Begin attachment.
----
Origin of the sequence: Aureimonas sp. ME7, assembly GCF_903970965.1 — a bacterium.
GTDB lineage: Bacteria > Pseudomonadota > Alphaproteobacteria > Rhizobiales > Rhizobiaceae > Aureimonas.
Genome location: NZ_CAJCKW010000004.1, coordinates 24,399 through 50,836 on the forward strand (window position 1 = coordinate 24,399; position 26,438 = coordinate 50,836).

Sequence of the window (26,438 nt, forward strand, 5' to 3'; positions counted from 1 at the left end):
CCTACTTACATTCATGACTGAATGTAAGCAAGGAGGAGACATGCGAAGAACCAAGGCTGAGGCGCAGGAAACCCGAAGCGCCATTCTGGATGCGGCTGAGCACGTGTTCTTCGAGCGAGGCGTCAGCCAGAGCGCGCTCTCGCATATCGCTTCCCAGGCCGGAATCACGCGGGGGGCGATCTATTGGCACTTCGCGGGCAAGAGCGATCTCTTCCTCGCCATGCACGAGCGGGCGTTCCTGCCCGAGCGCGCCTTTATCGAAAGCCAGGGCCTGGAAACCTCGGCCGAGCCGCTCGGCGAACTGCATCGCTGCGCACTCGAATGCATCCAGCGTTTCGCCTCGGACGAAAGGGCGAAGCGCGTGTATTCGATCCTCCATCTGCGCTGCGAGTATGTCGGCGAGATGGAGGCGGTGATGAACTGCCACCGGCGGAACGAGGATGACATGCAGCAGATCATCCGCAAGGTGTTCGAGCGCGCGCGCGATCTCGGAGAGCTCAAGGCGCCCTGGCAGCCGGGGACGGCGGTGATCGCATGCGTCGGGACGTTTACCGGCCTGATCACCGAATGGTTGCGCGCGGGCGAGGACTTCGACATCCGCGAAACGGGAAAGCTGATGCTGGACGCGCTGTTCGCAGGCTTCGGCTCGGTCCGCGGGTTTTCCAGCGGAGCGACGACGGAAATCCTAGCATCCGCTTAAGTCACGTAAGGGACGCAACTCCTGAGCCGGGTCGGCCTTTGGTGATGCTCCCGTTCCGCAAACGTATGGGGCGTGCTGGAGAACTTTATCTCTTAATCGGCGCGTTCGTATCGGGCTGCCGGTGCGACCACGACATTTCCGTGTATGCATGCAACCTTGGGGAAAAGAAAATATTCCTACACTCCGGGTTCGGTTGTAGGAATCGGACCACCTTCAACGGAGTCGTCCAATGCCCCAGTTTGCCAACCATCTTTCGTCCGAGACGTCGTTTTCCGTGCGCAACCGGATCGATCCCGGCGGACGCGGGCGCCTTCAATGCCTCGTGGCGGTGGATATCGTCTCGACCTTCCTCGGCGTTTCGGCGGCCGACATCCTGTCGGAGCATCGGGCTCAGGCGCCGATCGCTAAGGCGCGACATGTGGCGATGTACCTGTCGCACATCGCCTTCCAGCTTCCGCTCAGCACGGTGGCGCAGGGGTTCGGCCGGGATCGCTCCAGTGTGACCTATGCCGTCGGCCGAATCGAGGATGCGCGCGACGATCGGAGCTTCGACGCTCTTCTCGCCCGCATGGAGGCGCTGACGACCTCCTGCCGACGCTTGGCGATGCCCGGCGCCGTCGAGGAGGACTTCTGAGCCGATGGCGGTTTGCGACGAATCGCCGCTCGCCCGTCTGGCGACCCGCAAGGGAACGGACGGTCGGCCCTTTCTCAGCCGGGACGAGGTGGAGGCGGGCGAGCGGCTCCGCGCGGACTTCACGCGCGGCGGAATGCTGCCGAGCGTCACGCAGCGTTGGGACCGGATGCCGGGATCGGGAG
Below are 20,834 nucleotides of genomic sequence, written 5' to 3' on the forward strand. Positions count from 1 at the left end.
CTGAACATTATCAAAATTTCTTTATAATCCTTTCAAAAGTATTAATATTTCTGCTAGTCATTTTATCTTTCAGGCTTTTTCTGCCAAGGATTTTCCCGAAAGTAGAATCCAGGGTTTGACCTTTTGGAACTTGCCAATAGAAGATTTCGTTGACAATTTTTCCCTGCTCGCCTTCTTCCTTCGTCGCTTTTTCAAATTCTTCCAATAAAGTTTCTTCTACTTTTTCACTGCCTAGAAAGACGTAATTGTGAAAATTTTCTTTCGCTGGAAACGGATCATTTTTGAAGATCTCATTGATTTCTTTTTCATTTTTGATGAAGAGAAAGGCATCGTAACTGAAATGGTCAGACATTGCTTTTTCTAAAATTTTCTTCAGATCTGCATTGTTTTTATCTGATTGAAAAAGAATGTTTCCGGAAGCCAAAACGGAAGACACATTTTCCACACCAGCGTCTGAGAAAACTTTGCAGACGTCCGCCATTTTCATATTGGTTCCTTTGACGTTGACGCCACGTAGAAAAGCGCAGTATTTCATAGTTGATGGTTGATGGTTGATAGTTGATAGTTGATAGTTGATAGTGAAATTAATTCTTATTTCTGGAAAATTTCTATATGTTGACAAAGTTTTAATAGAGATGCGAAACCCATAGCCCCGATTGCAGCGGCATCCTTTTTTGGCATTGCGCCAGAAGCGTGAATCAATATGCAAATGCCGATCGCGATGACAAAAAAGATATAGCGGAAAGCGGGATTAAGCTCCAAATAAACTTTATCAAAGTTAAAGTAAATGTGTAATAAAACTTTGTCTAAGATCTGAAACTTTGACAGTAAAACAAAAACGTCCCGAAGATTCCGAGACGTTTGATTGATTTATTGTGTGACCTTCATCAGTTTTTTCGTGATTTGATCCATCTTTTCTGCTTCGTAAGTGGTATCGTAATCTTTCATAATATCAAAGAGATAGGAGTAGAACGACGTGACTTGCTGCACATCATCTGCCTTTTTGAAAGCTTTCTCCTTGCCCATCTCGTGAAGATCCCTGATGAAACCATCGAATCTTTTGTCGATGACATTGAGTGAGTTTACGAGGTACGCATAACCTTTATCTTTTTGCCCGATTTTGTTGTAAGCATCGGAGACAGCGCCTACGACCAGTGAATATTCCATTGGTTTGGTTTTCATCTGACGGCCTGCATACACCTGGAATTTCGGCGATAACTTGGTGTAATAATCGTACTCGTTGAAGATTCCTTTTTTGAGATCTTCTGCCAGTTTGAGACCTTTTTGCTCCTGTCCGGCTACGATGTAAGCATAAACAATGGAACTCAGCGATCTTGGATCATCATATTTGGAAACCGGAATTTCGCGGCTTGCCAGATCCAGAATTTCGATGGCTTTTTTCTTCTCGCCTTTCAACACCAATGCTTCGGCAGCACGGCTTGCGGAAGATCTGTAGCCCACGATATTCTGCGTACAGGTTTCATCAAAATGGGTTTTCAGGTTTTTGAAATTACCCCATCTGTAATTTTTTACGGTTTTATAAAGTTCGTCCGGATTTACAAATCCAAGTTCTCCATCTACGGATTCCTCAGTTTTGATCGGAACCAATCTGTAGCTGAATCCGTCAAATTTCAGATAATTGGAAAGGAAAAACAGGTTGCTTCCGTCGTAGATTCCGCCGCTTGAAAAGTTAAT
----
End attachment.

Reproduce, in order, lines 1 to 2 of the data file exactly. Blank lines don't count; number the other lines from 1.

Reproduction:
Origin of the sequence: Aureimonas sp. ME7, assembly GCF_903970965.1 — a bacterium.
GTDB lineage: Bacteria > Pseudomonadota > Alphaproteobacteria > Rhizobiales > Rhizobiaceae > Aureimonas.